Tales the Wind Told Me

Rated 4.00/5 based on 2 reviews
this is an imaginative collection of tales by author Rachel Eliason. Ranging from urban fantasy and science fiction these tales weave myth and magic into everyday life. Aliens manipulate their own DNA to create the ultimate caste system, corporations conspire to make us fat and just this once the sissy gets to be the hero. More

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Words: 37,820
Language: English
ISBN: 9781466000094
About Rachel Eliason

Ms. Eliason is both a writer and a fan of deeply immersive science fiction and fantasy novels. She loves to share with her fans the worlds she is creating, and the ones she is discovering.
She writes science fiction and fantasy under R. J. Eliason and contemporary YA novels as Rachel Eliason.

Also by This Author


Review by: Natalie Parker on Nov. 10, 2012 :
This was such a unique book to read. Broken down into individual tales and treasures that were both entertaining and heart felt.
It feels like ages since i heard stories told in this way, that it warmed a certain stop of recognition.

Beautifully written and enchanting to read, Rachel has seemed to have taken a modern twist of folklore and other such tales and draws in you to possibilities that get you thinking and looking at the box at other angles and not just outside.

I loved Rachels insight and explanations to each story she told, and this, to me made the book that much more personal and you could feel the raw passion and the heart that went into this work.

The writing style was captivating and drew in the reader to the belief of the story being told.

Rachel has two other books; Run, Clarissa, Run And Gravity that look like a really good read also.
(reviewed within a week of purchase)

Review by: Yzabel Ginsberg on Nov. 07, 2012 :
This collection of short stories I found particularly enjoyable, focusing as it did around two sets of themes that were both explored in interesting ways: folklore and tales (trolls, the Boondangle spirit, Sleeping Beauty…), and LGBT-related issues (which would definitely deserve to be ‘advertised’ more, because they’re part of the book’s strong points). The author’s own evolution is reflected in those stories, and what’s at stake in them is carried in ways that seem just natural—in the open, but also with a certain subtlety that makes them flow.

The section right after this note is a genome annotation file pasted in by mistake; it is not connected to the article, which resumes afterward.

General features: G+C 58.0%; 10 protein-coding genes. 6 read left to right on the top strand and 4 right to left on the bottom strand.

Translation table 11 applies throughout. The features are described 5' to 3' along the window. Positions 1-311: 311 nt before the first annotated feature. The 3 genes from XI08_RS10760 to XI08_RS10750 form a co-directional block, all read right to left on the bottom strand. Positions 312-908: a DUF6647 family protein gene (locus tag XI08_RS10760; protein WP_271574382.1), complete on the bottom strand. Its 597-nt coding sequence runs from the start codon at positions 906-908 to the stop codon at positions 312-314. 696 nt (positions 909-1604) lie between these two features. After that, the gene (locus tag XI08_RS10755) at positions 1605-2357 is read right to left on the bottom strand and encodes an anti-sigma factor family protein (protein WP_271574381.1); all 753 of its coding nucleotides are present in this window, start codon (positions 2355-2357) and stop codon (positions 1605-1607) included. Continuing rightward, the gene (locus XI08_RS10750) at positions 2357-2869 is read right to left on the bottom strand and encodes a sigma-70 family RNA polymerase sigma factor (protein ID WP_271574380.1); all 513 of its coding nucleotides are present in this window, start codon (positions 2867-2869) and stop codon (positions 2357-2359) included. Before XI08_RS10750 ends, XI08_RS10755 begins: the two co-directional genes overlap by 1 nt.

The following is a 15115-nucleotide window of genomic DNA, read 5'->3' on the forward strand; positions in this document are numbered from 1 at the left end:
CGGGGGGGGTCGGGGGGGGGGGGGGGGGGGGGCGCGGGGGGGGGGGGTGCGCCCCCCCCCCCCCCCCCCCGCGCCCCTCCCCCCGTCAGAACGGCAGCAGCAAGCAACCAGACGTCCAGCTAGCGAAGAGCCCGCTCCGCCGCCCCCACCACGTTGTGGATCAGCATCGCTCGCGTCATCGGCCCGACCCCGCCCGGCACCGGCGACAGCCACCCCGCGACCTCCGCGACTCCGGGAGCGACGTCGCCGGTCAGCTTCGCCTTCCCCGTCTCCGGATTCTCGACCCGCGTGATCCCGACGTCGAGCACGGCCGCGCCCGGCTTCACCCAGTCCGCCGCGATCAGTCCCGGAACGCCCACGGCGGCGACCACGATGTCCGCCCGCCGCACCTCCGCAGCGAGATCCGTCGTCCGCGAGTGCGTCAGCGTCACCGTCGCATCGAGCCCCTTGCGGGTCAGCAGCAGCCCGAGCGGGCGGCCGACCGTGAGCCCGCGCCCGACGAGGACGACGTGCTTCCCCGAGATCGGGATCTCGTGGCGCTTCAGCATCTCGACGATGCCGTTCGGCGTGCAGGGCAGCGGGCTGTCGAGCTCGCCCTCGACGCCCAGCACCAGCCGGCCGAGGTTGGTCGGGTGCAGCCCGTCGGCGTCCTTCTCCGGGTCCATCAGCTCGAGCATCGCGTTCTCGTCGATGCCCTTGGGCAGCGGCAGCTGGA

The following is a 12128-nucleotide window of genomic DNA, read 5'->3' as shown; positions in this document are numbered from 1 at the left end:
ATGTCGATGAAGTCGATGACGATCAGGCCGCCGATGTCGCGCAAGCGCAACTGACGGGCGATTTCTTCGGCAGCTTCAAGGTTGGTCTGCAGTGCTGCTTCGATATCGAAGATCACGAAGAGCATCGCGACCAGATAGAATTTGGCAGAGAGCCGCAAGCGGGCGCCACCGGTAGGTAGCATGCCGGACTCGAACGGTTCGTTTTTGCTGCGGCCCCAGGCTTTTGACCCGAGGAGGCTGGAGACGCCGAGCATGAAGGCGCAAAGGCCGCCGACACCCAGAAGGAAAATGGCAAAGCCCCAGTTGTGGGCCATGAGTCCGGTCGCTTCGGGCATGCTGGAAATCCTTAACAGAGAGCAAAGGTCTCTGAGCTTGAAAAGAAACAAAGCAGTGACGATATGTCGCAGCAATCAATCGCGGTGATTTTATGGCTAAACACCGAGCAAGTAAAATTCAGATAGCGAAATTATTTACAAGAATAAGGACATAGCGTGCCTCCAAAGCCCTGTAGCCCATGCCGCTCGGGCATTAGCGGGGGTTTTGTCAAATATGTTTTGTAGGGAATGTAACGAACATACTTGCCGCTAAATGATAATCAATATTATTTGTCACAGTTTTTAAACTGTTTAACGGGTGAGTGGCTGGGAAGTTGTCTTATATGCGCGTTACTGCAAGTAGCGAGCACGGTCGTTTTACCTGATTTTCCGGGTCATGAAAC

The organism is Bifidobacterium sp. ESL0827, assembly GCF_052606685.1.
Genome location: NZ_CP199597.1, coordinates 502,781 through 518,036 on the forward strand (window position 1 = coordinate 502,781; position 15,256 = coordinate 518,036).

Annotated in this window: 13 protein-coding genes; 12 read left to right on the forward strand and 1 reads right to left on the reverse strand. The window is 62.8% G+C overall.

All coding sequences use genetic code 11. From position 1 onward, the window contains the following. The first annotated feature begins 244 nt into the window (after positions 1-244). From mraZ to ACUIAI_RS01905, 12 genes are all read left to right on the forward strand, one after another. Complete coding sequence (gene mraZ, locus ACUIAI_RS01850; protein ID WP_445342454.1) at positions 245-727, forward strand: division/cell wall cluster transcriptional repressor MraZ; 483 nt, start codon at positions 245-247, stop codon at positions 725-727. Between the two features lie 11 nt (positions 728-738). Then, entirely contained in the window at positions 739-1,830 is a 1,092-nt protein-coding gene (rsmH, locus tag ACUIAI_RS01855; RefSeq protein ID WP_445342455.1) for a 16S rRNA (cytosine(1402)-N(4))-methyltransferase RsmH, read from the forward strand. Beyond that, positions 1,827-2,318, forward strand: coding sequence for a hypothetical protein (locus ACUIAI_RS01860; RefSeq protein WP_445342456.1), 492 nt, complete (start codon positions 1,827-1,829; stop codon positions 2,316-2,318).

As usual with short stories, every reader has his/her favourite ones. I definitely liked the “Troll stories” a lot, for the way they integrate myths and changeling creatures into urban everyday life. “Dancing with Death” was really poignant, and a beautiful lesson about how to accept death, leaving your beloved ones with dignified memories of yourself. “The Boondangle” had me reflect on quite a few things, especially how we may think we have accepted parts of ourselves that we actually dread, and how easy—yet also damageable—it would be if those were to be taken away from us. Finally, “Gemone” was a wonderful story that definitely holds potential for more, for being even turned into a novel, in terms of plot, world building, characters and thoughts; the society developed in it was, simply put, fascinating.

As for editing matters: I noticed a few typos and editing issues here and there; the only one that bothered me was in “Gemone”, with a tense shift whose role I didn’t understand (either it’s just me, or it was remnants of an original version written in the present tense?).
(reviewed within a week of purchase)

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